Screw all the actual movies coming out in 2017, I’m most excited for the Rogue One Blu-Ray release.
Why? Because that behind the scenes documentary is going to be absolutely fascinating.
We got vague reports throughout all of 2016 as to how much of a mess Rogue One was throughout filming. There were heavy reshoots of the kind that kills story flow in a Fant4stic or a Suicide Squad.
We heard rumors that director Gareth Edwards had been banned from the editing room, and Michael Giacchino ended up getting just five weeks to create the entire score for a movie that needed to sit comfortably on the shelf next to John Williams’ original classic composition.
And yet, in spite of all this chaos, Rogue One actually turned out okay. Better than okay, depending on who you speak to. By all rights, this should have been an absolute trainwreck. Even Lucasfilm thought so, as the studio were hedging their bets about further anthology movies even until the day before Rogue One premiered.
Now, we’ve been given even more new information about just how nuts things were on set, with legendary Aussie actor Ben Mendelsohn revealing that our outsider understanding of the filming of this movie didn’t even begin to cover just how unfocused and lacking in direction this whole project was:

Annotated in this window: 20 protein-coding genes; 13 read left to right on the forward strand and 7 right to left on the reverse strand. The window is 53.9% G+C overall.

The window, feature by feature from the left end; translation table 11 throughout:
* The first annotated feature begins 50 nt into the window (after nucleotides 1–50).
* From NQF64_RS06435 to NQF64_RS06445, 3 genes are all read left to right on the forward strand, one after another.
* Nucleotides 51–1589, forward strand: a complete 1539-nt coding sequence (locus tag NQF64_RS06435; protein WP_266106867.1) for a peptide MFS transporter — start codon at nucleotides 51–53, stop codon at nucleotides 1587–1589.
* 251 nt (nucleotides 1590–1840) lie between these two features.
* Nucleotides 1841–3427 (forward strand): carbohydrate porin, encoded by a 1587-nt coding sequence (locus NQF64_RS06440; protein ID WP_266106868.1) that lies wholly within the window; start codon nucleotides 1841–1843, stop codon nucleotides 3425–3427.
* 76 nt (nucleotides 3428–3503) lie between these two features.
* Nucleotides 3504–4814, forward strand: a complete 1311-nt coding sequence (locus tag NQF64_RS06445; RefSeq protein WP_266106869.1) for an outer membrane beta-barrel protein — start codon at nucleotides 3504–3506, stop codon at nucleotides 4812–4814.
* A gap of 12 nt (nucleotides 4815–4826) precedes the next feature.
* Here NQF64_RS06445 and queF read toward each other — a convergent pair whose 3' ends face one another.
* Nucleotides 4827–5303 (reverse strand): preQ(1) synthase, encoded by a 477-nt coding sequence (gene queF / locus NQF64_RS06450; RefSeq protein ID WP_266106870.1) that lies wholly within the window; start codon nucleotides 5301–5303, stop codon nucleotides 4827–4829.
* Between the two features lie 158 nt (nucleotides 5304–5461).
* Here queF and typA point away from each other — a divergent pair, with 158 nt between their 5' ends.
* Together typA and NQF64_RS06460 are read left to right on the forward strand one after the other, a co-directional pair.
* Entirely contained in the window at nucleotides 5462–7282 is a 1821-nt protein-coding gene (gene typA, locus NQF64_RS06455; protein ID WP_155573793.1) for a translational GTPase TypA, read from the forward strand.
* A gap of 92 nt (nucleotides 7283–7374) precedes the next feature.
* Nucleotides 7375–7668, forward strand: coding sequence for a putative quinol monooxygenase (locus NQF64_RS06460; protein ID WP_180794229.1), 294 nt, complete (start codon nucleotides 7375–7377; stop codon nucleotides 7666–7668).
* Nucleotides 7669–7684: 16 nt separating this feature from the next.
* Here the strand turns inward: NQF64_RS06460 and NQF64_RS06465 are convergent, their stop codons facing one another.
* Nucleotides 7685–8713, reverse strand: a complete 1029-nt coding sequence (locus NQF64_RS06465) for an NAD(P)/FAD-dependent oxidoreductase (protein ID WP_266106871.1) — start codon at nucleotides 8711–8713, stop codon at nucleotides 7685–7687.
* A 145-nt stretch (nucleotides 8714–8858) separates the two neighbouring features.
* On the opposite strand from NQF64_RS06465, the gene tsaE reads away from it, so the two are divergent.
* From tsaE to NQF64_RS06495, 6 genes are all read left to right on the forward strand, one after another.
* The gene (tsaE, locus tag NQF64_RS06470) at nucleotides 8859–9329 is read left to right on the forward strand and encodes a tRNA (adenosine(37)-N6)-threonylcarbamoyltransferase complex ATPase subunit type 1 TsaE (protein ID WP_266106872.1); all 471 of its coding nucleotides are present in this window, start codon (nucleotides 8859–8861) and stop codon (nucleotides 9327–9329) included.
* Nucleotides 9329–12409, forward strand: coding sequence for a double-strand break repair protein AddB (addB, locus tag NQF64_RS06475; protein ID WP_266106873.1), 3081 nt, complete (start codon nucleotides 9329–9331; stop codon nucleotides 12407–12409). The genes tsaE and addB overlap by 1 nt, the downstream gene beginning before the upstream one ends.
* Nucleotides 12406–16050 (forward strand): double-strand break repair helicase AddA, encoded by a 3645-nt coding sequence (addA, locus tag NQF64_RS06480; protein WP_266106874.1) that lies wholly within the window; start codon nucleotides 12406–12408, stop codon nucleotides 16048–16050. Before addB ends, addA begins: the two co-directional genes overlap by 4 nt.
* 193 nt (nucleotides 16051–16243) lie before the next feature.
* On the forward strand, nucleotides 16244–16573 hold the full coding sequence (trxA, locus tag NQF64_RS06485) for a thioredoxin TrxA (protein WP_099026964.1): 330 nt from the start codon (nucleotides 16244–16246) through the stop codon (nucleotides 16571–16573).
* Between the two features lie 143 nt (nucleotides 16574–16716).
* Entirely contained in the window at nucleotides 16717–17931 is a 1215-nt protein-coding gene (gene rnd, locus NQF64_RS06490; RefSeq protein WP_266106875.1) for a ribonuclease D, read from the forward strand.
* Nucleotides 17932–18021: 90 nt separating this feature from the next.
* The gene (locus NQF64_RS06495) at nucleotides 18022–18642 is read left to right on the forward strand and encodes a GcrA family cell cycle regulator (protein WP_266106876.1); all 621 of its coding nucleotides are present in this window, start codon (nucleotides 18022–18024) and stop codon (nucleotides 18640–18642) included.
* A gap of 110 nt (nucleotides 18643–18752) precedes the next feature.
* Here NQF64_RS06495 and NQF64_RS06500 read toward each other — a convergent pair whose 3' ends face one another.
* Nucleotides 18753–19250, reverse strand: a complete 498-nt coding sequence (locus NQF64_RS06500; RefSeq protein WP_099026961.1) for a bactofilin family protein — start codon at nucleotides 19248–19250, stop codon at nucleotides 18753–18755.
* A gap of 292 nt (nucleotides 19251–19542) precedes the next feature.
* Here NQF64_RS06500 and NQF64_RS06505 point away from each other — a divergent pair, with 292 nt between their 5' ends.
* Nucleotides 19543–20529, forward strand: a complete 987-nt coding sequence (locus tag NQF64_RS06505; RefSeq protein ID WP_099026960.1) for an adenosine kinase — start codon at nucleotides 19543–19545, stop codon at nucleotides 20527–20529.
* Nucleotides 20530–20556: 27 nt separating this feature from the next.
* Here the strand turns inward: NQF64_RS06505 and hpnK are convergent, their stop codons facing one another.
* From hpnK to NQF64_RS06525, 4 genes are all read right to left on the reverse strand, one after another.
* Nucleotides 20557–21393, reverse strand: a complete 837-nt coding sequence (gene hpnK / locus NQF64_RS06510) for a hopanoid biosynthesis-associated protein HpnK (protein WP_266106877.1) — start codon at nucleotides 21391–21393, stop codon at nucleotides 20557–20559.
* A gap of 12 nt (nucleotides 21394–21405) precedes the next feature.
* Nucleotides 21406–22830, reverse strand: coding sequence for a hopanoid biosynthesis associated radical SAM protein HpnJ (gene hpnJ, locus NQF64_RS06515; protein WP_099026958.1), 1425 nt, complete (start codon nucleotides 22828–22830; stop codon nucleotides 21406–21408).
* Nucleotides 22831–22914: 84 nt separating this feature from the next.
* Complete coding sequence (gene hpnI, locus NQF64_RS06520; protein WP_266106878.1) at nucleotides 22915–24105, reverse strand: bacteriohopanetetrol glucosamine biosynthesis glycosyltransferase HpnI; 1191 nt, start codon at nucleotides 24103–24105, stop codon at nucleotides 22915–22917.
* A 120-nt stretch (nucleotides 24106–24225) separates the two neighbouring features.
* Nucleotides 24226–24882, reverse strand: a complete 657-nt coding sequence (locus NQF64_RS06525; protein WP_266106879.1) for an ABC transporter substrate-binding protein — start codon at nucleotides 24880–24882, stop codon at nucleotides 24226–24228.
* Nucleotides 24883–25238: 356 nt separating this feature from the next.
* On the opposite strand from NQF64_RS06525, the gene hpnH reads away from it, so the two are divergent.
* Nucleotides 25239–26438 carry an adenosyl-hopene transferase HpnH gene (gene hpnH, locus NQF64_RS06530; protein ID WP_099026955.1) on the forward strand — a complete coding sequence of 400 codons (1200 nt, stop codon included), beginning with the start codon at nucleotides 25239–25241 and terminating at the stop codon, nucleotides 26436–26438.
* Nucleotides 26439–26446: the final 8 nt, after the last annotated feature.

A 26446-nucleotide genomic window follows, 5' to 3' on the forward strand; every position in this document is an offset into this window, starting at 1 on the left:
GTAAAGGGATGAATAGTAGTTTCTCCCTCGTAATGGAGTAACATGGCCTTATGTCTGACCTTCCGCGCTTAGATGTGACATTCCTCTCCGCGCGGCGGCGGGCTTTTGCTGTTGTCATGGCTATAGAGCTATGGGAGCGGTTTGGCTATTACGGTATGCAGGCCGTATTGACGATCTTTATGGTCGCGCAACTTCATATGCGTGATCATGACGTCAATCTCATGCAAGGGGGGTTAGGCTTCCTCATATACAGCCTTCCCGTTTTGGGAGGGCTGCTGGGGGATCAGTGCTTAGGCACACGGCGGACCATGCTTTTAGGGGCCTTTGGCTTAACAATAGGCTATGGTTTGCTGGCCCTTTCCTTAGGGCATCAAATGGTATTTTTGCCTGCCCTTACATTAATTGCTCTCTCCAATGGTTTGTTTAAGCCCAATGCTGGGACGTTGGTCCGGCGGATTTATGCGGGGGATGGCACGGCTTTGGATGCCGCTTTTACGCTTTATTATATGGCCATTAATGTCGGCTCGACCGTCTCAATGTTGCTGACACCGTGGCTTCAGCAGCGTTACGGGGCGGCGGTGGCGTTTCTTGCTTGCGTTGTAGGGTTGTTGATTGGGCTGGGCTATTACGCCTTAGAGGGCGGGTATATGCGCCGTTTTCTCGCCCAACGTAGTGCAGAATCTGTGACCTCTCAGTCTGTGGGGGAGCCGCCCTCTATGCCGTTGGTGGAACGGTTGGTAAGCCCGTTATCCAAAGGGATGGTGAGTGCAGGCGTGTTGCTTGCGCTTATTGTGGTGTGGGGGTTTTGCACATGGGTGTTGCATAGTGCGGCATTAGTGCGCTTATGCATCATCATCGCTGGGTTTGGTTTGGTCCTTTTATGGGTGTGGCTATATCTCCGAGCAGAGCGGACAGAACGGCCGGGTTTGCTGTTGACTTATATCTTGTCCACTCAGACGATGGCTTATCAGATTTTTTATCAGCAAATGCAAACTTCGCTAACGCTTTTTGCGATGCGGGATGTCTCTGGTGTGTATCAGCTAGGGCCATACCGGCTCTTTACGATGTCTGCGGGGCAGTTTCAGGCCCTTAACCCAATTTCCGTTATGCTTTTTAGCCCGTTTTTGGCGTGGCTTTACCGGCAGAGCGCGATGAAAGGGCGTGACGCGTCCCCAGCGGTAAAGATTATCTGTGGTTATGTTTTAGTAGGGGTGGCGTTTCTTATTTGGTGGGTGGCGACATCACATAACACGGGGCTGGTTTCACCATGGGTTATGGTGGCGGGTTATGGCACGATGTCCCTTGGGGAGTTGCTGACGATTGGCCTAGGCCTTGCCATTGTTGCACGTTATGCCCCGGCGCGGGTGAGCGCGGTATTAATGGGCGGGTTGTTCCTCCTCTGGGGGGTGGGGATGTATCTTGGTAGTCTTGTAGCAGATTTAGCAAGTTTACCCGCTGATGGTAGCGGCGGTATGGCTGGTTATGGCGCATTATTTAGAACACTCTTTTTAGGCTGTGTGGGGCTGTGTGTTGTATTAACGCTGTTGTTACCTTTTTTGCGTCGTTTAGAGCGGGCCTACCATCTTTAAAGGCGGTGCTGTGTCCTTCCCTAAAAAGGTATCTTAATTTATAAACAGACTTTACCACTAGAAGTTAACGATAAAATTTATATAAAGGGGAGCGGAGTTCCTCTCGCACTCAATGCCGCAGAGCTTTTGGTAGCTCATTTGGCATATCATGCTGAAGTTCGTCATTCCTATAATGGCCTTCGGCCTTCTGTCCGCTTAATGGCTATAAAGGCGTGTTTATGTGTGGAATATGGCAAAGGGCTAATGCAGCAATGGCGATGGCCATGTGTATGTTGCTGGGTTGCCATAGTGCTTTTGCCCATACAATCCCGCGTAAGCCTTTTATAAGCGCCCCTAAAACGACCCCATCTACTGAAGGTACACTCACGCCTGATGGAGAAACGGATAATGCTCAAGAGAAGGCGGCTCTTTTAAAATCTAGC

“We did have multiple, multiple ways of going at any given scenario, we had multiple readings of it. So should they ever decided to, there would be a wealth of ways of approaching these different things. And I know from having seen sort of the crucial kind of scenes throughout it, I know there’s vastly different readings of at least four of those scenes.”
Apparently, there were so many different versions that Mendelsohn didn’t even know which approach to a scene would appear in the movie until it premiered:
“And there were a couple of times I was like, “Oh wow! He went with that. That one, yeah. Ok, I get it.” Because there were some scenes that I had seen as we were constructing and thinking about doing it this way or that way, and I had seen various scenes where we would come in and done something. And I’d seen the scene and it was cut this particular way and so we did the ADR, and then when I saw it the other day I was like, “Oh wow! That all –Yeah now it goes like this.” So there is a bunch.”
This is absolutely nuts.
Apparently, filming Rogue One involved the directorial equivalent of throwing darts at a wall for three hours, then trying to concoct a cohesive narrative around it.
The resulting movie should not have worked. It should have been a garbled, ill-fitting, acontinuitous mess that makes audiences feel physically ill as they try to keep track of what’s going on.
So, yeah. Let’s all look forward to the behind-the-scenes Making Rogue One documentary that we need to see.
Because, as it turns out, this movie might just be the best happy cinematic accident since, well, the original Star Wars.
There’s something wonderfully poetic about that.